It might be argued, perhaps, and indeed was in another place, that the current wording of subsection (5) of the Bill is deemed to include official laboratories. However, it seems to me that to suggest that just by putting in the word “laboratories" covers official laboratories misses the point. For example there is the risk that official statistics on analyses of food safety which are required to be given by all member states to the EC might originate from non-official laboratories instead of official laboratories, and if so this could degrade the quality of the information submitted to the EC and put at risk the structure of food safety monitoring. Given the current situation with beef, that is an important and relevant point and we do not wish to do ourselves any more harm in these circumstances.

I venture to suggest that this very small amendment would resolve that situation and I beg support for it.

The Earl of Selborne: I support the noble Baroness, Lady Thornton, in her Amendment No. 48A. It appears totally unnecessary to add the words “official laboratory" when we have the words “any laboratory", but it is not quite so simple. We have to recognise the status of an official laboratory both in the European Community and in this country. There is something a little diminishing, almost demeaning, about saying “any laboratory or similar premises" when we do not differentiate specifically the role of an official laboratory. We have heard in the very comprehensive and helpful statement made by the noble Baroness just how important they are and how dependent both the agency and other enforcement agencies will be on the role of official laboratories.

If it is assumed that an official laboratory can be swept in with “any laboratory or similar premises", which is the wording on the face of the Bill at the moment, there is a danger that food enforcement authorities might simply assume they are all one and the same and therefore bypass the official laboratories anyway. That clearly is not the intention of the Bill. It would be a highly unsatisfactory and quite disastrous implication.

This is a case where spelling it out in detail loses absolutely nothing. It reinforces once and for all the commitment to the official laboratories, their structure and their role within the European Union. I heartily commend the amendment to the Government.

5.45 p.m.

Lord Rowallan: I strongly support my noble friend Lady Byford. I was talking about draconian powers on the previous amendment and this is where we really move into the realms of the sublime and the ridiculous.

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As the noble Baroness succinctly pointed out, to require a person present on the premises to provide such facilities and such records and information is ridiculous. I know that if I was absent from running my small business and came back to find that one of my employees, who knew little or nothing about the way the place ran, had allowed someone to go into my office and go through my computer files or any other files, I would take an absolute mad turn and would not be ashamed to do so. That is totally intrusive.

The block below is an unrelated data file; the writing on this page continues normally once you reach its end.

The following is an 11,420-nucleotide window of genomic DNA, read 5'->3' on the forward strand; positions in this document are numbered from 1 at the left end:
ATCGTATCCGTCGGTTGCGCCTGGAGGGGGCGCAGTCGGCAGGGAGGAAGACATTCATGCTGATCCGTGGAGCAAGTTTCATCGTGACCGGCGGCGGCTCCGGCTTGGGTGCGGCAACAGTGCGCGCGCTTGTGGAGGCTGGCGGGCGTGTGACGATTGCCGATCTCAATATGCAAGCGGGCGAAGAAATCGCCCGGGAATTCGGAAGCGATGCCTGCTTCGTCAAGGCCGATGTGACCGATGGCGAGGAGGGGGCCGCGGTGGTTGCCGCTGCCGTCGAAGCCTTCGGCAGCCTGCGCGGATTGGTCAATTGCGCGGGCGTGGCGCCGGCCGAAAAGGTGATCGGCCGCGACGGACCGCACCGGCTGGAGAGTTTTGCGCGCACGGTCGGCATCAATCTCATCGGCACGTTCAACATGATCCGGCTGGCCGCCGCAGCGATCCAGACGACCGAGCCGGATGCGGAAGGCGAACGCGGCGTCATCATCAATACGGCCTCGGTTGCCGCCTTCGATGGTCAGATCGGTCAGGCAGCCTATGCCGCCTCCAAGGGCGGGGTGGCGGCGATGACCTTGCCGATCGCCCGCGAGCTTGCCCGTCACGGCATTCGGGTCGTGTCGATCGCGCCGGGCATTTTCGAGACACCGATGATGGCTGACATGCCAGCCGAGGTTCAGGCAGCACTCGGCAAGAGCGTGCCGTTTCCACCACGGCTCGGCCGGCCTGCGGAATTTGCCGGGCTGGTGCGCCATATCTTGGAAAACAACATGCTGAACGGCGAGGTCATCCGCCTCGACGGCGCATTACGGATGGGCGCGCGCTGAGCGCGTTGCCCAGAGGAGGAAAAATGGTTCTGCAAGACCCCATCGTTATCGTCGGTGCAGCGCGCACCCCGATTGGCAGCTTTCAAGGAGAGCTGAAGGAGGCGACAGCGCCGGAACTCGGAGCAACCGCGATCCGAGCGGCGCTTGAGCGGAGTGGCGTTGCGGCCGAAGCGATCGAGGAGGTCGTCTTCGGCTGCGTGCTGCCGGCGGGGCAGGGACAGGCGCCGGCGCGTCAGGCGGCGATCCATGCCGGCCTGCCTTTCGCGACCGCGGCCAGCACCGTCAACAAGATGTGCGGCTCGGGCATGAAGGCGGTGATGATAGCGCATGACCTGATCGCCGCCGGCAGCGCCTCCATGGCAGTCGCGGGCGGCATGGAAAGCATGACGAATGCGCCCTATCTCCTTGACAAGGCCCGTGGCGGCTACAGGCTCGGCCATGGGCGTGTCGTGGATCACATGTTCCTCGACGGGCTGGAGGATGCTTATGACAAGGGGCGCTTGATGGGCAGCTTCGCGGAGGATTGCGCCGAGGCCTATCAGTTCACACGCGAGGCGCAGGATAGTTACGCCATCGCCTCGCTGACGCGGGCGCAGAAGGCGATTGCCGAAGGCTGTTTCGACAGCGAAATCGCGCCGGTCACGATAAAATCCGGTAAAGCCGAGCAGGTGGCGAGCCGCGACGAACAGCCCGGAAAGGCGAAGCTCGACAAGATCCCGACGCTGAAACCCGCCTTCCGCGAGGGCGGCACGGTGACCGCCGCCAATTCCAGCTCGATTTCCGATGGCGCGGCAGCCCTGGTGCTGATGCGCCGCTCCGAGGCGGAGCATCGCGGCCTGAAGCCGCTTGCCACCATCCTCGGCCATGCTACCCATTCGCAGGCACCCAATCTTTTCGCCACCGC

I would go even further than my noble friend. I would say that this inspection should not take place unless the owner of the business is present at the time. We have to be very careful in that regard. I am sure the Minister will say that I am using extremes, but unfortunately extremes can and do occur. Several people have written to me about things that Customs and Excise has done, which has the same sorts of powers to enter and do virtually anything that it wishes. It would be extremely unfortunate to have on the face of the Bill what we now have without this brake on someone misusing the powers which we are quite rightly giving. We must not ever allow those powers to be misused.

The Earl of Radnor: I speak to my amendment, which is slightly different. I agree with much that has been said before, but this is a different point. It is to do with the behaviour of the authorised person and the authorised person's companion or assistant when they enter plants, particularly those that are processing food. That is what I had in mind. I have a plant which does just that. We run under strict rules imposed by the environmental health officer and then the health and safety officer. More important, however, they are imposed by the people to whom we sell our product and they get very upset if the rules that they laid down are broken. It is painful, because that just means one loses the order and one's business does not thrive so well.

The rules relate to simple things like wearing the proper hair protector, a properly laundered coat or properly cleaned boots. Where have they come from? Is their car clean? One would not want them to have come straight from a market and have manure all over the tyres or something of that sort. It is too simple to say that they should not be smoking. In our specific instance, it includes all the entrances into the building; where one washes and changes; where one moves through the link into the actual working area.

I believe that all that should be on the face of the Bill. It is no good the inspector coming in and saying, “I am from the food agency and this is my helper", and wanting to go in the back door to see what is happening. That is not allowable and may be extremely dangerous. It could also be very awkward for the owner of the business. I hope that notice will be taken of this point. It is important.